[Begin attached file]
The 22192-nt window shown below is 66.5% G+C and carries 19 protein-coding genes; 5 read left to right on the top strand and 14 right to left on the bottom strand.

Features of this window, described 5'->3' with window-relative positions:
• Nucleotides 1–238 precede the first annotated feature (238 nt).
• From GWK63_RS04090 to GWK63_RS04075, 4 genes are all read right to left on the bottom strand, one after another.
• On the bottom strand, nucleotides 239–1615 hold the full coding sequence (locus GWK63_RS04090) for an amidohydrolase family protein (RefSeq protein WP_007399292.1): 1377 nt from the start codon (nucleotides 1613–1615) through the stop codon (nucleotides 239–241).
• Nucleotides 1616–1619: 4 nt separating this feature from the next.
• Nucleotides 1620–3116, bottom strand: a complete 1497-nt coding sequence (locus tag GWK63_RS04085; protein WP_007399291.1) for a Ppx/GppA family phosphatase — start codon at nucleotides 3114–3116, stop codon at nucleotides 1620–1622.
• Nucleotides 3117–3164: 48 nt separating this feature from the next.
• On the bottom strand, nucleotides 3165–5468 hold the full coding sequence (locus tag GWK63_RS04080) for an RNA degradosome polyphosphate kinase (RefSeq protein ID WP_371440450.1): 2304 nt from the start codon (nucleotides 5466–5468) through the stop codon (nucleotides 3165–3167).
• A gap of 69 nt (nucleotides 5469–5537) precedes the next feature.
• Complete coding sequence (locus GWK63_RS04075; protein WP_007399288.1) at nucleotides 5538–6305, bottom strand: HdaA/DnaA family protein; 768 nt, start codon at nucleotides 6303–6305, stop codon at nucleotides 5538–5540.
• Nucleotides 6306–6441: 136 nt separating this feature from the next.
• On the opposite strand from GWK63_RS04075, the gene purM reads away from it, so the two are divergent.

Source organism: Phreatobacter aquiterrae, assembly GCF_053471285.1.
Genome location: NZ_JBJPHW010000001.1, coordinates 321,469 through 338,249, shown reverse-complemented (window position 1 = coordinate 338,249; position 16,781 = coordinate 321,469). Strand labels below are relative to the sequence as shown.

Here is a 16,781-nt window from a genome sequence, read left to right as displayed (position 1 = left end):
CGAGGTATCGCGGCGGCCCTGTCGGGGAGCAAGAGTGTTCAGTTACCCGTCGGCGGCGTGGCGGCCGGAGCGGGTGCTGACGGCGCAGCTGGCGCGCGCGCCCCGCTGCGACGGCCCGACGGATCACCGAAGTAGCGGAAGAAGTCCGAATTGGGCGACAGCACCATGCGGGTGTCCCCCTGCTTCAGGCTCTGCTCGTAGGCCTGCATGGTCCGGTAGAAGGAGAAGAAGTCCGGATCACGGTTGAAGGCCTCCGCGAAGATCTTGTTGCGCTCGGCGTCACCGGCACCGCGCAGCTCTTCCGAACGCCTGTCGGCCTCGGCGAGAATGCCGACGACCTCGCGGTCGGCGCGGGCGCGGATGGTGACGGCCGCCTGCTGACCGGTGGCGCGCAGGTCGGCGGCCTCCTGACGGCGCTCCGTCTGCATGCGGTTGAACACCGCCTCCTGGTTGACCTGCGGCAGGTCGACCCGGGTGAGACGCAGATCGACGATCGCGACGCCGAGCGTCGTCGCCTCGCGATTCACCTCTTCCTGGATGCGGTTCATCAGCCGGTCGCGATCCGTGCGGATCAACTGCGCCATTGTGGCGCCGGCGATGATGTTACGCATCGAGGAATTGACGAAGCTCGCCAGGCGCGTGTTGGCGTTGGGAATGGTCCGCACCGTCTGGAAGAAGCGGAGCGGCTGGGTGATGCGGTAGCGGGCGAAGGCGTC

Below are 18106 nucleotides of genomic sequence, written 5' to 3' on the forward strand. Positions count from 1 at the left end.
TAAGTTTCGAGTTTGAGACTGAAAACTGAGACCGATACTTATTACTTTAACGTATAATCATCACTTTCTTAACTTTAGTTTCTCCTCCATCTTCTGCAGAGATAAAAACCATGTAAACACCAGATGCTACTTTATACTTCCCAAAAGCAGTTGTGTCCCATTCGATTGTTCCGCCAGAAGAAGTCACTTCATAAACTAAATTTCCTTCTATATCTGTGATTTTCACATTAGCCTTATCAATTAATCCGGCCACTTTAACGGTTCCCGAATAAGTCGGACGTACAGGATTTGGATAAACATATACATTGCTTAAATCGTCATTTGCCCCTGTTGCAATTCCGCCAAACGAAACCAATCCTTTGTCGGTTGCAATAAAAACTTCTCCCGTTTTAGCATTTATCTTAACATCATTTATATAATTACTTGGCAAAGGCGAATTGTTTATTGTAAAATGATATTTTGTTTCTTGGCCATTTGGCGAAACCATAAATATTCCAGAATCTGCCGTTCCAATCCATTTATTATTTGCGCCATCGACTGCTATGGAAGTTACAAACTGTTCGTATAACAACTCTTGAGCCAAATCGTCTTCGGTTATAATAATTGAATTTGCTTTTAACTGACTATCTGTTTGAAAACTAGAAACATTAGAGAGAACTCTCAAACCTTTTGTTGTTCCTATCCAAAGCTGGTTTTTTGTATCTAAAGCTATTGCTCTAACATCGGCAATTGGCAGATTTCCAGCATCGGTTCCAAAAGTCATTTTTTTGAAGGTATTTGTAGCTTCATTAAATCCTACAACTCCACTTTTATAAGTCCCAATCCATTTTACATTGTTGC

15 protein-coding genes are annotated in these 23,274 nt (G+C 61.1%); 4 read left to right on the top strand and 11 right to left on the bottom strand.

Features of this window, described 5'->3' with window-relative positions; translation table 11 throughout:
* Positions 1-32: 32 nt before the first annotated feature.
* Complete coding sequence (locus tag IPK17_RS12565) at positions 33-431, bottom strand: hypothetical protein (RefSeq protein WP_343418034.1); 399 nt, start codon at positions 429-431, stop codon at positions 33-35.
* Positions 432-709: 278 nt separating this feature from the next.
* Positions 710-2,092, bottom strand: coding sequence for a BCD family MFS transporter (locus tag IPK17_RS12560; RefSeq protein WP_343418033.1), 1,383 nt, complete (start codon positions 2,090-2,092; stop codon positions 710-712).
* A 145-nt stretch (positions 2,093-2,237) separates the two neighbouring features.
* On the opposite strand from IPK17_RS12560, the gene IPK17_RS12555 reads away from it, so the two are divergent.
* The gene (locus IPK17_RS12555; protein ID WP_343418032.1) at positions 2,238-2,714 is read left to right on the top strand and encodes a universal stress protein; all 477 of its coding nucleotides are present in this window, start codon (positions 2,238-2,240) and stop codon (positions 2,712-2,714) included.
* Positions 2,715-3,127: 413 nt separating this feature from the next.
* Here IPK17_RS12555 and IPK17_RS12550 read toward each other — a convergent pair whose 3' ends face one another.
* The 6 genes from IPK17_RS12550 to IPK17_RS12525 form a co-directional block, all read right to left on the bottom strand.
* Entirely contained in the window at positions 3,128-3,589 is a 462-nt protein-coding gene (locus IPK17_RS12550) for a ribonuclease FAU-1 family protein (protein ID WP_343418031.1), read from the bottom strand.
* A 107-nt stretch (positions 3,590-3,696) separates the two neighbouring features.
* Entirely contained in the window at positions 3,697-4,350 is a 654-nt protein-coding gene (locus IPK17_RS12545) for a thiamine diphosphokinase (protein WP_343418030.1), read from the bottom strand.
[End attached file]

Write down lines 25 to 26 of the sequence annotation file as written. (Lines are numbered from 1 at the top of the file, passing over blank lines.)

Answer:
* Positions 710-2,092, bottom strand: coding sequence for a BCD family MFS transporter (locus tag IPK17_RS12560; RefSeq protein WP_343418033.1), 1,383 nt, complete (start codon positions 2,090-2,092; stop codon positions 710-712).
* A 145-nt stretch (positions 2,093-2,237) separates the two neighbouring features.